We will often have kids who have a very strong preference for one leg over the other when they are doing functional activities. Because they rely so heavily on the one leg, it gets stronger and that continues the cycle of them wanting to use just that leg. While it would be great for them to use both sides equally as they are progressing their function, there are times that we really want them to have success with an activity so we let them focus on the one side for a while. Then we have the fun task, once they have achieved the function, of encouraging the use of the non-dominant leg.
Some ideas we have used (these will vary depending on where the child’s functional level is) are:
- Staggered standing – We will use a phone book, a stool, or some other elevated surface and have them place their dominant leg on the elevated surface so that they increase their weight bearing through the non-dominant leg. You can use drawing at a white board, pulling squigz off a surface, toys, etc to keep them motivated. You just want to make sure that they aren’t compensating by leaning on things to put more of the weight back onto the elevated leg. This can also be a tricky one for some of the older kids who have learned to compensate really well because they will use the dominant leg at all costs so you will have to get really creative!
- Staggered sit to stand – Similar to above except you start in a sitting position and have the dominant leg on an elevated surface and then have them stand up. Ideally you will find the right height so they can do this without using their hands to decrease their chances of compensation. Once standing you can have them play in the staggered standing position.
- Staggered bridges – When they are in a bridging position (on their back with their knees bent) place the phone book or elevated surface under their dominant foot. Also move it a little further away from them than the foot that is staying on the floor so that the lever arm makes it a little harder to activate. Then have them bridge up. As always, keep an eye on things to make sure they aren’t compensating.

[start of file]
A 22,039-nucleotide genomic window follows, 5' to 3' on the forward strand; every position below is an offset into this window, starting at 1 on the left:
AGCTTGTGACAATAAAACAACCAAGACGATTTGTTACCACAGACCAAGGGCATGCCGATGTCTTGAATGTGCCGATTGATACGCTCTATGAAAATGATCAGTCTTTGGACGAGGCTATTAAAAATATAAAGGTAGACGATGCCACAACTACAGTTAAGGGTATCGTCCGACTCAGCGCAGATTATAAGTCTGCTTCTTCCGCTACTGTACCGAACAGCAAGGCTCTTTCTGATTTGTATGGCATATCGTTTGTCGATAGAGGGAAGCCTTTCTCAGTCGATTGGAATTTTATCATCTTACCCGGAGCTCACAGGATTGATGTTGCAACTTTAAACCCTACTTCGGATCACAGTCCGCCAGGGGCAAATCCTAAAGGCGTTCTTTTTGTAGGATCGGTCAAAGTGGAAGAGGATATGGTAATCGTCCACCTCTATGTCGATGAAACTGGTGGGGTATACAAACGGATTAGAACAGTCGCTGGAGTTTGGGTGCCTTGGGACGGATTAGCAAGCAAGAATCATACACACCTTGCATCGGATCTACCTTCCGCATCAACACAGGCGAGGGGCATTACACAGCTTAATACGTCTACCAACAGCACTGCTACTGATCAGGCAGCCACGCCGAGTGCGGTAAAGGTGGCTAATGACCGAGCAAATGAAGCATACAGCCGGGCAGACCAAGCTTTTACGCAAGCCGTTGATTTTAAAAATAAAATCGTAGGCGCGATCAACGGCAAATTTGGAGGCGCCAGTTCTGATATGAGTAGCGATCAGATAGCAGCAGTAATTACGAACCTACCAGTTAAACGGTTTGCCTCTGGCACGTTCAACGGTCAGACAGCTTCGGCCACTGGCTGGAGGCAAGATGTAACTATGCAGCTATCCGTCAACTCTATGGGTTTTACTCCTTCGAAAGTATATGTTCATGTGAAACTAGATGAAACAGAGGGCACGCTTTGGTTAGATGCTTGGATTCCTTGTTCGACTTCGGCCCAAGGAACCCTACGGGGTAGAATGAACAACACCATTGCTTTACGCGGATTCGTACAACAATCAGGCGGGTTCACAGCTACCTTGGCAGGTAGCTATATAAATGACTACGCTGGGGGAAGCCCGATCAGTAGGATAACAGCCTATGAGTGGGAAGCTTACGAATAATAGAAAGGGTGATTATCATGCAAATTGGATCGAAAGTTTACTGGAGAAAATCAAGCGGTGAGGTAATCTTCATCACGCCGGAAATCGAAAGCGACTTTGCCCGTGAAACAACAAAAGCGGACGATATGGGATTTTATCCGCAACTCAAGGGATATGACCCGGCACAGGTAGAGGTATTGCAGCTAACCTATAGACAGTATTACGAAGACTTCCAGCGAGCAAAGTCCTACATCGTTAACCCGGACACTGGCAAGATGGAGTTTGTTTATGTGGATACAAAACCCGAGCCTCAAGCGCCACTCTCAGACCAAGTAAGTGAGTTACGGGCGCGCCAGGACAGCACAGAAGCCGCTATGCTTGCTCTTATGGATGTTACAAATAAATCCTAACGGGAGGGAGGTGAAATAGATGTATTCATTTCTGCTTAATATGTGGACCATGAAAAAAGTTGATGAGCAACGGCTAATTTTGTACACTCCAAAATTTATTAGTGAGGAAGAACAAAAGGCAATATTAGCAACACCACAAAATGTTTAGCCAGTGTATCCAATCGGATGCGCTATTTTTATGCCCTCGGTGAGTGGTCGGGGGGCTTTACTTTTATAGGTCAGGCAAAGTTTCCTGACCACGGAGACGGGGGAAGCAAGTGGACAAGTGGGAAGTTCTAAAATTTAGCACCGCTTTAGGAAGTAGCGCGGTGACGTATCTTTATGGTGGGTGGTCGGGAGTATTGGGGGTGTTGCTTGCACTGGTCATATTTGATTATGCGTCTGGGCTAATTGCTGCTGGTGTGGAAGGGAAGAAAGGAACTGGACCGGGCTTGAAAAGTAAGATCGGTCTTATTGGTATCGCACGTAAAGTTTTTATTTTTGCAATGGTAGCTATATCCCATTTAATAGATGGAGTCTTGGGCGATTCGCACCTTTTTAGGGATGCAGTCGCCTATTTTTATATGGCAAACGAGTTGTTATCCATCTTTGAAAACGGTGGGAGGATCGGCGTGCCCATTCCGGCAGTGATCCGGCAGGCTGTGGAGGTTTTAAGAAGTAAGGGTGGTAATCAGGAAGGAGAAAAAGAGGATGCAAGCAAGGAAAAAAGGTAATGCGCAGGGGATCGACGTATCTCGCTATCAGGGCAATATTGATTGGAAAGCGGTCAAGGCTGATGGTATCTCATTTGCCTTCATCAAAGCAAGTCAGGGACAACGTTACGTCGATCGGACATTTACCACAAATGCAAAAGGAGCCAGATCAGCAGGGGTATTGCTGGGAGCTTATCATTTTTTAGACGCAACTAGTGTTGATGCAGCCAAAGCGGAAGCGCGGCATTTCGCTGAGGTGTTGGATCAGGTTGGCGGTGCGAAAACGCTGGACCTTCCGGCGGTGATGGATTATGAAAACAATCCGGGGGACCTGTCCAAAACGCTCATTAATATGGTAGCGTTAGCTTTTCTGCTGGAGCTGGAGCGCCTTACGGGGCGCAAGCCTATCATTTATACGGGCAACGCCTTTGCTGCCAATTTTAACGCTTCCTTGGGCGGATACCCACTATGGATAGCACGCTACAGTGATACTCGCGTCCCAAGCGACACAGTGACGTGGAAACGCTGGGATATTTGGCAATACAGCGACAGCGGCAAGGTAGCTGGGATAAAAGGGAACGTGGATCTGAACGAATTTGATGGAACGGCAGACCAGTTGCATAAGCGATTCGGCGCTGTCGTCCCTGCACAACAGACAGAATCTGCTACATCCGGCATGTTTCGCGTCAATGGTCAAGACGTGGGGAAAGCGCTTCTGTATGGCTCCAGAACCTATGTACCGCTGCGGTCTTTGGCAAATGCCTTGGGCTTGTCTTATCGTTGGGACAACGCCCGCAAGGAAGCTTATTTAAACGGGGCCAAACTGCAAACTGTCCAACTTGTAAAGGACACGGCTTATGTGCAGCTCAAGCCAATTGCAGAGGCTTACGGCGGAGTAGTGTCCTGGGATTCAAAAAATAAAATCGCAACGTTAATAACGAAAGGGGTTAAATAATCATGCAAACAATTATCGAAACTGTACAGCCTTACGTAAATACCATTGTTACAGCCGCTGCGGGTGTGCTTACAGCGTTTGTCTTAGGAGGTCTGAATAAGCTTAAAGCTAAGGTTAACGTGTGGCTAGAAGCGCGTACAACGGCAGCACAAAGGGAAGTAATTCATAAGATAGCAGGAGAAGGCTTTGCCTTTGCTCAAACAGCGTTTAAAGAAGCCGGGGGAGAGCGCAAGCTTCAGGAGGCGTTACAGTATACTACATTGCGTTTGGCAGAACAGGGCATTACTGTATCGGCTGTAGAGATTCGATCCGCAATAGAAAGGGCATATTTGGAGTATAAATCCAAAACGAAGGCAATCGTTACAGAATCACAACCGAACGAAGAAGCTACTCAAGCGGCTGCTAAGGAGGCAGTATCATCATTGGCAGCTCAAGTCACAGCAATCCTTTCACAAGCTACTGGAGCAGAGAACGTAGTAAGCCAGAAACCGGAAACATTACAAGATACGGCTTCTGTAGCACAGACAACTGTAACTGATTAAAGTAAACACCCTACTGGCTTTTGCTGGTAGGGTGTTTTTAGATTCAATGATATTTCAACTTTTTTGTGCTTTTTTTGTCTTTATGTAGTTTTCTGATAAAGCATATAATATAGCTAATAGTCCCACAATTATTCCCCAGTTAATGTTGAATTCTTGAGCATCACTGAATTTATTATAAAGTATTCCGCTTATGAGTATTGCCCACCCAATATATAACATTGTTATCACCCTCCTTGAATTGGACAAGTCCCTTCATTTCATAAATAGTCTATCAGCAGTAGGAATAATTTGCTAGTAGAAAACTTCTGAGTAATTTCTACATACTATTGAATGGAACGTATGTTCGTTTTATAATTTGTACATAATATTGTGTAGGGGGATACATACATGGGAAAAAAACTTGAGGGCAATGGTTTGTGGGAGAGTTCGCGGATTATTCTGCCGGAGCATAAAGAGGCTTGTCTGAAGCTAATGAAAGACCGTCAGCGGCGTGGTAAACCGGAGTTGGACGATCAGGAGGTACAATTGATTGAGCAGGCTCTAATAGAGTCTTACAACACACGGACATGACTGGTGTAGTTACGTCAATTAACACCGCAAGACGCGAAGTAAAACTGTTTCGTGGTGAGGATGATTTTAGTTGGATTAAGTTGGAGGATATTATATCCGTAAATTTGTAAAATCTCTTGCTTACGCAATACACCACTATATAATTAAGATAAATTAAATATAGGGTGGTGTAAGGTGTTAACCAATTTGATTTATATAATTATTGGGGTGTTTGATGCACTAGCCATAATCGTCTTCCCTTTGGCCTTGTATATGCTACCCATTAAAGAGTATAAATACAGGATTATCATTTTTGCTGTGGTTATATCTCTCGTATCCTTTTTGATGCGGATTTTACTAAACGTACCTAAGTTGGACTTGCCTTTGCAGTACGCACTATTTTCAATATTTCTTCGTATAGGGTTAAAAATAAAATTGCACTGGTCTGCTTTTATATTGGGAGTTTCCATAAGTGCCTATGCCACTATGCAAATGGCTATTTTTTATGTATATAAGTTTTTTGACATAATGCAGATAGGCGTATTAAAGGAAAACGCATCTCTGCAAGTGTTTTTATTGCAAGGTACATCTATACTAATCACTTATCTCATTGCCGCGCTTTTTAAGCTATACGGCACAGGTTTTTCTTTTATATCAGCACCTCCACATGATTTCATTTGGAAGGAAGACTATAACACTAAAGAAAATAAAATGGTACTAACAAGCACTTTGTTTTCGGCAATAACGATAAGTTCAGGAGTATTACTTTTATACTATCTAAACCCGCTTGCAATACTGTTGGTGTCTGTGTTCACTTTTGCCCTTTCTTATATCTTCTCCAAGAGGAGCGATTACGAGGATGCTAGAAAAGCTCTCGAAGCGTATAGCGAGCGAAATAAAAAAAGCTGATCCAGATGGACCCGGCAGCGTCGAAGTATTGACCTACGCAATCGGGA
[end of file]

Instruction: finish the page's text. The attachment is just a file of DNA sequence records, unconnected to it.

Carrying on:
Some ideas that aren’t about ‘tricking’ the non-dominant leg to go but are just about making them use it are:
- Pull to stand – Physically place the non-dominant foot flat on the ground so they have to lead with that foot. You may need to give some help in the beginning to have them go through the full motion. One compensation you may see is that they will quickly pull their dominant leg up too so they are in a squat position and can push with both feet at the same time.
- Crawling up stairs – We have a lot of kids pushing with one foot to help them boost up to the next step. We generally encourage switching between both feet but if we are trying to encourage one foot more than the other we will just keep placing the non-dominant foot on the surface so that is the one that they push with. Look for similar compensations that we mentioned above.
- Step ups – Have a sequence of steps (same or varying heights) and have the child step up onto them. Don’t let them use their dominant leg so that they are focused on the non-dominant one. You may notice that they will try to compensate by lifting up enough to get the dominant leg up on the step and then pushing up with both legs at the same time.
Those are just a few ideas. We’d love to hear any ideas you have!